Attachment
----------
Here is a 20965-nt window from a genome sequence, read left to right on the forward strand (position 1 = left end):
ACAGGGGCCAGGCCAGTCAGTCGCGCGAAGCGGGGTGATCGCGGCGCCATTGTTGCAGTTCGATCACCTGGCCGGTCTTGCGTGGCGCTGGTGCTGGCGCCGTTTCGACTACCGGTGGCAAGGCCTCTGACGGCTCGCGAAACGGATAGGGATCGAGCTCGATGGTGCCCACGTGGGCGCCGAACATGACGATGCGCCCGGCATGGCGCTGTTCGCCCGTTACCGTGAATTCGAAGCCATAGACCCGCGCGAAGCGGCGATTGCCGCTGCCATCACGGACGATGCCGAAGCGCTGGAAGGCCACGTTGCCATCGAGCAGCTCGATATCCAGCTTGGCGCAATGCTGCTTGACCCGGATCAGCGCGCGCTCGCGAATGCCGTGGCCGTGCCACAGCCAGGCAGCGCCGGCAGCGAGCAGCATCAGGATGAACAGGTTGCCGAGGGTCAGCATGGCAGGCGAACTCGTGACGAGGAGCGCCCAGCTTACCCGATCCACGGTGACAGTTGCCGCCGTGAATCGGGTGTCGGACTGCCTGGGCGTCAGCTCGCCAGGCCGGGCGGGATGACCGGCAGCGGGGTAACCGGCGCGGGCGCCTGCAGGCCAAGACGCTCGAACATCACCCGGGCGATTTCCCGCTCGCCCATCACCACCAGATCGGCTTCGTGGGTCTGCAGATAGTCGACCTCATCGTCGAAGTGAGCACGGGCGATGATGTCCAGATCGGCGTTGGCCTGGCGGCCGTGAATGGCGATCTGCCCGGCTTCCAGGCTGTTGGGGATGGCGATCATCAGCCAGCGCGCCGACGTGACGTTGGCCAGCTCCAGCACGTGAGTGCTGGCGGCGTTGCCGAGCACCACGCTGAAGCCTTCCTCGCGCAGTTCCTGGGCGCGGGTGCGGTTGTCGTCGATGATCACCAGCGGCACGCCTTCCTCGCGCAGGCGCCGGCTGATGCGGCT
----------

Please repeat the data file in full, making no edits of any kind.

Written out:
Here is a 20965-nt window from a genome sequence, read left to right on the forward strand (position 1 = left end):
ACAGGGGCCAGGCCAGTCAGTCGCGCGAAGCGGGGTGATCGCGGCGCCATTGTTGCAGTTCGATCACCTGGCCGGTCTTGCGTGGCGCTGGTGCTGGCGCCGTTTCGACTACCGGTGGCAAGGCCTCTGACGGCTCGCGAAACGGATAGGGATCGAGCTCGATGGTGCCCACGTGGGCGCCGAACATGACGATGCGCCCGGCATGGCGCTGTTCGCCCGTTACCGTGAATTCGAAGCCATAGACCCGCGCGAAGCGGCGATTGCCGCTGCCATCACGGACGATGCCGAAGCGCTGGAAGGCCACGTTGCCATCGAGCAGCTCGATATCCAGCTTGGCGCAATGCTGCTTGACCCGGATCAGCGCGCGCTCGCGAATGCCGTGGCCGTGCCACAGCCAGGCAGCGCCGGCAGCGAGCAGCATCAGGATGAACAGGTTGCCGAGGGTCAGCATGGCAGGCGAACTCGTGACGAGGAGCGCCCAGCTTACCCGATCCACGGTGACAGTTGCCGCCGTGAATCGGGTGTCGGACTGCCTGGGCGTCAGCTCGCCAGGCCGGGCGGGATGACCGGCAGCGGGGTAACCGGCGCGGGCGCCTGCAGGCCAAGACGCTCGAACATCACCCGGGCGATTTCCCGCTCGCCCATCACCACCAGATCGGCTTCGTGGGTCTGCAGATAGTCGACCTCATCGTCGAAGTGAGCACGGGCGATGATGTCCAGATCGGCGTTGGCCTGGCGGCCGTGAATGGCGATCTGCCCGGCTTCCAGGCTGTTGGGGATGGCGATCATCAGCCAGCGCGCCGACGTGACGTTGGCCAGCTCCAGCACGTGAGTGCTGGCGGCGTTGCCGAGCACCACGCTGAAGCCTTCCTCGCGCAGTTCCTGGGCGCGGGTGCGGTTGTCGTCGATGATCACCAGCGGCACGCCTTCCTCGCGCAGGCGCCGGCTGATGCGGCT